Local Group Working to Make Sure Young Girls Aren’t Victims of Human Trafficking

SOUTH SACRAMENTO -- A 17-year-old girl sprinted down a South Sacramento street. In the middle of the night she knocked on doors searching for help. Deputies says she was escaping Kennedy High School Coach Elan Seagraves.

Seagraves has since been charges with pimping and trafficking her and another 17-year-old girl.

"You never would imagine it would be them,” co-founder of City of Refuge, Rachelle Ditmore, said.

Ditmore says the Sacramento City Unified School District reached out to her the morning Seagraves was arrested to discuss expanding their programs warning students about human trafficking.

“I think I got a text that day saying we need to find more money to expand the services in SHINE," Ditmore said.

City of Refuge is an Oak Park group contracted to teach their six-week SHINE program at nine Sacramento schools. They educate and encourage young girls to stand up for themselves, specifically against the pressures of being pimped. They are taught that they are not under any circumstances supposed to be for sale.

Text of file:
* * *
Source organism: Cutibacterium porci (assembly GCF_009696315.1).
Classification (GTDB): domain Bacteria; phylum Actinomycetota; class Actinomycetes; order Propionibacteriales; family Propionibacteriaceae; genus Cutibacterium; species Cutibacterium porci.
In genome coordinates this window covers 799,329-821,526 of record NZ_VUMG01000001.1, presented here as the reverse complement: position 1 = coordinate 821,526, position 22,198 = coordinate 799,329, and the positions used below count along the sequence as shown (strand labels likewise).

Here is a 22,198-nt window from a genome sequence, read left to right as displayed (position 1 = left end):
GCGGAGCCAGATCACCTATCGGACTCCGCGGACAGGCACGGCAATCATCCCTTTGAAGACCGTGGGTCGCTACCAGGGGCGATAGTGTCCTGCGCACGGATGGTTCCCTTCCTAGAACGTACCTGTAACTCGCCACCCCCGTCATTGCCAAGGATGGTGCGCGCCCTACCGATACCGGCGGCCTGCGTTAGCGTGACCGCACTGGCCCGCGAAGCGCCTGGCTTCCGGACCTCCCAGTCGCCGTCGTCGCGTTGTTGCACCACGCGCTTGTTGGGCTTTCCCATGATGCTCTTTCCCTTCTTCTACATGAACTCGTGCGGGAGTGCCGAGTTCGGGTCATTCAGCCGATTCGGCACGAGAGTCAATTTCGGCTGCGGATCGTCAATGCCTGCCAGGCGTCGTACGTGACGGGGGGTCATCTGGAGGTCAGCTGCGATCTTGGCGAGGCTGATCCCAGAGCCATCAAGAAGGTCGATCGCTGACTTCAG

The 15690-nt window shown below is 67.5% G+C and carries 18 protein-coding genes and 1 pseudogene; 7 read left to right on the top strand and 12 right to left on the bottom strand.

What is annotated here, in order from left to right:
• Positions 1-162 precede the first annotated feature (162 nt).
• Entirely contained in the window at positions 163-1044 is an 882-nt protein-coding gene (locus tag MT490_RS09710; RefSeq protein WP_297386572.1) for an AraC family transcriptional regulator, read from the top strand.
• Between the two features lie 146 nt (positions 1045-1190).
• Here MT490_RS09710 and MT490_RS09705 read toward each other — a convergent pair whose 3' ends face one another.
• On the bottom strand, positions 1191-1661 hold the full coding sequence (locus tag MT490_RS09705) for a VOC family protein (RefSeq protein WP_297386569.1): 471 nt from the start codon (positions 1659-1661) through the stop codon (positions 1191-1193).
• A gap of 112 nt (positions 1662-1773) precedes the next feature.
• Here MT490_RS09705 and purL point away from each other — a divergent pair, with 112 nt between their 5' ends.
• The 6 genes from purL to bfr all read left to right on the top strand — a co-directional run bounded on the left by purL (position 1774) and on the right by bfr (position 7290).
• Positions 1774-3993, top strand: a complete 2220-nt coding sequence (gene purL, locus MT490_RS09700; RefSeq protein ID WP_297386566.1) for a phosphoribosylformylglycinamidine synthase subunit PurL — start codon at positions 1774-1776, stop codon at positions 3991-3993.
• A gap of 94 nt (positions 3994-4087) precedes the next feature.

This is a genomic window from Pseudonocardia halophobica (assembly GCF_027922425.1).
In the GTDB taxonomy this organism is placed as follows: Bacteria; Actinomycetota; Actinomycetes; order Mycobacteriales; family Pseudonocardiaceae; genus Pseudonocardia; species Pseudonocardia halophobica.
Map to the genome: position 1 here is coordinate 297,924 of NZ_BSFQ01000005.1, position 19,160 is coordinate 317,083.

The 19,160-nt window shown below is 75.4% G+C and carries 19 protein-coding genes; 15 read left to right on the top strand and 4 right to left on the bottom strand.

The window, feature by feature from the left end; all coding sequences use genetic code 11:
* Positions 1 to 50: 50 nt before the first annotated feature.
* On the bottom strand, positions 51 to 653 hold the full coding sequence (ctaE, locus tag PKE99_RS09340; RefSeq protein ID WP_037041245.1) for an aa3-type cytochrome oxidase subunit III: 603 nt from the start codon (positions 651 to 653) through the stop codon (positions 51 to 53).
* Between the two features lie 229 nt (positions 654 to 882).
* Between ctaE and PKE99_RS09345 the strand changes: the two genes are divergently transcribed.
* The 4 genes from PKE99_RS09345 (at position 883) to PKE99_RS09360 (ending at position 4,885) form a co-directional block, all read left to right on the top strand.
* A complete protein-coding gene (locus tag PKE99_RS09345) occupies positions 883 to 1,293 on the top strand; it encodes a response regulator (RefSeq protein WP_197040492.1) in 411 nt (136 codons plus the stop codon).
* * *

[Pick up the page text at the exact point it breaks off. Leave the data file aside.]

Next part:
“We ask these girls at school rallies how many of you have a sister or an uncle or a brother who has either sold someone, or you know, who their body has been given for money. And you’ll watch a sea of little fourth-grade hands go up, kind of look around and you see the me," Ditmore said.

Ditmore says most of the victims she's worked with are targeted because they had rough childhoods. They're from low-income neighborhoods and strained families.

"For many of them, fathers have been absent, mothers have struggled, and they need a positive influence,” Ditmore said.

She says keeping young girls off the streets is a matter of building stronger relationships -- not only with them, but with the adults who influence them.

“I think our greatest tool is to not only screen adults, but to teach our young people to stand up and have good boundaries and to find their voice,” she said.